Canada Employment and Immigration Union -
March 8, 2017

International Women’s Day

International Women’s Day (IWD), originally called International Working Women’s Day, held its first celebration as a Socialist political event on March 8th, 1909, in New York City (NYC). Women marched the streets of NYC demanding labour rights.

Later, in 1912, women took to the streets in the Lawrence Massachusetts Textile Strike, better known as the “Bread and Roses” strike. Standing united against imposed wage cuts on workers, these women successfully settled after two months with their employers, winning pay increases and overtime benefits. These sisters demonstrated over many decades the courage and solidarity which are critical to moving issues forward.

As union members of CEIU, we should take time to reflect on the strides that we have made for our members over the years, and to consider the obstacles still to be overcome in achieving gender equality.

Today, in 2017, a new era of feminists must ask themselves what we are prepared to do to raise the bar for equity. We must continue to stand together, sisters and brothers, as we fight for affordable childcare, and to defend provisions in our workplaces, including flexible hours of work which allow parents to retain some semblance of a work/life balance.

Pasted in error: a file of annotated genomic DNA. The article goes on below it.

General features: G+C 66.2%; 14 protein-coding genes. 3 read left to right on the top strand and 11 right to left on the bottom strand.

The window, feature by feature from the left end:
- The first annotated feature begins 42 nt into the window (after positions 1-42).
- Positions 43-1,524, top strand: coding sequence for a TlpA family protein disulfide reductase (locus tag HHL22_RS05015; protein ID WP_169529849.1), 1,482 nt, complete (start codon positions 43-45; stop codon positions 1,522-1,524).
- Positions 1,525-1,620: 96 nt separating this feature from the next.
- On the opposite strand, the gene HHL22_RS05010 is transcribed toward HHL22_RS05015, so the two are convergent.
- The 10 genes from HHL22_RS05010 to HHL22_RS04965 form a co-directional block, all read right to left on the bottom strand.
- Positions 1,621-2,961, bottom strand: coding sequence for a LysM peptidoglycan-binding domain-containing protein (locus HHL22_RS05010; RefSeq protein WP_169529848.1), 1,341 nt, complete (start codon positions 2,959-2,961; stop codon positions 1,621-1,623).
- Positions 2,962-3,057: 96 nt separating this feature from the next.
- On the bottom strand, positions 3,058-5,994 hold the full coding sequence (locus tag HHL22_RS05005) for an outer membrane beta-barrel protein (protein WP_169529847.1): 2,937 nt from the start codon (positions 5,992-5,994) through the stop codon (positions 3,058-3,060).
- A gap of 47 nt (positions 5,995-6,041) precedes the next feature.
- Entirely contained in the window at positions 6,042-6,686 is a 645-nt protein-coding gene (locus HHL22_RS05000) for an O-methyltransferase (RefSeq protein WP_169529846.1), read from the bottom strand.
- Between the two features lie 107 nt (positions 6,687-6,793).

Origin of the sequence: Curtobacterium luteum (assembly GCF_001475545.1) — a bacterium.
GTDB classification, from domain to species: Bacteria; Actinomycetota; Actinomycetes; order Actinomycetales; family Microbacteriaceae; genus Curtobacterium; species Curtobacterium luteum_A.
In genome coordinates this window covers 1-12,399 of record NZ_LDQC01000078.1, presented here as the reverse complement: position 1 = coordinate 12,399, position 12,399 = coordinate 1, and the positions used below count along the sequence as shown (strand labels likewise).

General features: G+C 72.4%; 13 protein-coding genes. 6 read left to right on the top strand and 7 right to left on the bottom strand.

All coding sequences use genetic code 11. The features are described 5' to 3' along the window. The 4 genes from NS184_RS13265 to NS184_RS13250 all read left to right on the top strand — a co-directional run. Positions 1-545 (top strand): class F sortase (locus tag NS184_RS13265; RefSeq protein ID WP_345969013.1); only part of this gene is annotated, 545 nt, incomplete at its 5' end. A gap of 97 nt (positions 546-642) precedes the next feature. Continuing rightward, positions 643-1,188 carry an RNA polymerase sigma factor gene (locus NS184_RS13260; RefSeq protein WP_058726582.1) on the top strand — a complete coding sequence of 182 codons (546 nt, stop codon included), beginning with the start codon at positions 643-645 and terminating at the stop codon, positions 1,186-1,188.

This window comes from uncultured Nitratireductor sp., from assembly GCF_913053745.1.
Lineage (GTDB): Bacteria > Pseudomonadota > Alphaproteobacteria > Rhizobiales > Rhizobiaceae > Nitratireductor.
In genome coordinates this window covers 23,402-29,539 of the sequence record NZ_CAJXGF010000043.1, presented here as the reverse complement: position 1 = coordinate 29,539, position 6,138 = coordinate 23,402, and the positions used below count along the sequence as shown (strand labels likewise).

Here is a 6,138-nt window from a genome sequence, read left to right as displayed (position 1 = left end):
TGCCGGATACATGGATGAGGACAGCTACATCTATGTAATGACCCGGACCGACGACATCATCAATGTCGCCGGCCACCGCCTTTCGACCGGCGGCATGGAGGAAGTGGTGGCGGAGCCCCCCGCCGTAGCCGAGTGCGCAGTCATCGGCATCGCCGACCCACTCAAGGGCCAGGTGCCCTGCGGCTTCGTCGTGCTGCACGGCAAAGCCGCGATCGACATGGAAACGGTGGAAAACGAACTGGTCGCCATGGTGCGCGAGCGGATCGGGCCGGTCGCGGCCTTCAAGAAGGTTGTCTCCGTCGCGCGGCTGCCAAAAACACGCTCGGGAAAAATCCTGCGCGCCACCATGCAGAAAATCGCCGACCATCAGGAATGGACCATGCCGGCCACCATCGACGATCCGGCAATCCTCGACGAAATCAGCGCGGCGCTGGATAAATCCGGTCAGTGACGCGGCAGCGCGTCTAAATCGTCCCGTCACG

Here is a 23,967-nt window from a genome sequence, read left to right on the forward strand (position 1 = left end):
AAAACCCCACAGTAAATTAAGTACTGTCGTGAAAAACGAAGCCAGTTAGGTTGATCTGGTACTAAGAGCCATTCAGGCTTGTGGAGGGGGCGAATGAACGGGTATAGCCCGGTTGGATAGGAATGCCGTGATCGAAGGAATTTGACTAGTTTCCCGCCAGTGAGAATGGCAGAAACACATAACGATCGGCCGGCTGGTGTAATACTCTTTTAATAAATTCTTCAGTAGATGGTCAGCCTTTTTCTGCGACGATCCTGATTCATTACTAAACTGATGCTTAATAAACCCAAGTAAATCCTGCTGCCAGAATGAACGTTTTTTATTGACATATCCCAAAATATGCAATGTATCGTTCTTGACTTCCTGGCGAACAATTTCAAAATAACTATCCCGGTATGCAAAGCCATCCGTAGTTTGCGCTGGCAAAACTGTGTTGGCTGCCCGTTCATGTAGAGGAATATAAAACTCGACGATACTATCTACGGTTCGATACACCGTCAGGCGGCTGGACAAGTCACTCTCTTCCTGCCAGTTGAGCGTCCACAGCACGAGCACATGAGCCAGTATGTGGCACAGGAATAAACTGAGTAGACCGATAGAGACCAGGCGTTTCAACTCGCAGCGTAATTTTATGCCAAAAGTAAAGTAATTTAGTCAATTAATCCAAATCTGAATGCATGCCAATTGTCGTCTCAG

CEIU is largely a union of women, and has a proud history of participating in creating a more equal footing within our union for our sisters.  But there’s still a long way to go. More often than not, women continue to be the principal caregivers in our families, and protecting our members from public service job cuts, while advocating for the public services on which our parents and children depend upon are a primary focus for today’s CEIU.

Social change is often slow, but strong unions continue to play a role in recognizing the work of women and advocating for gender equality. Local, regional and national women’s committee within our union are actively seeking members. Our committees can identify issues, and initiate convention resolutions and bargaining demands that can address issues of inequality and seek to rectify them.

At our recent convention, delegates passed a historic resolution, creating a National Women’s Committee at CEIU. Our Women’s Issues National Vice-Presidents also have a new mandate – to be given the legitimacy of sitting at the national tables with the employer to represent women’s issues.

Until women are fully represented at senior executive levels of the public service, as well as within our own internal union representation, we do not have equal rights or an equal voice.

This International Women’s Day, let us consider how we, sisters and brothers, can make a difference, and be part of the change we want to see.  Let us celebrate acts of courage and determination, which have played an extraordinary role in our union, workplace, and communities.

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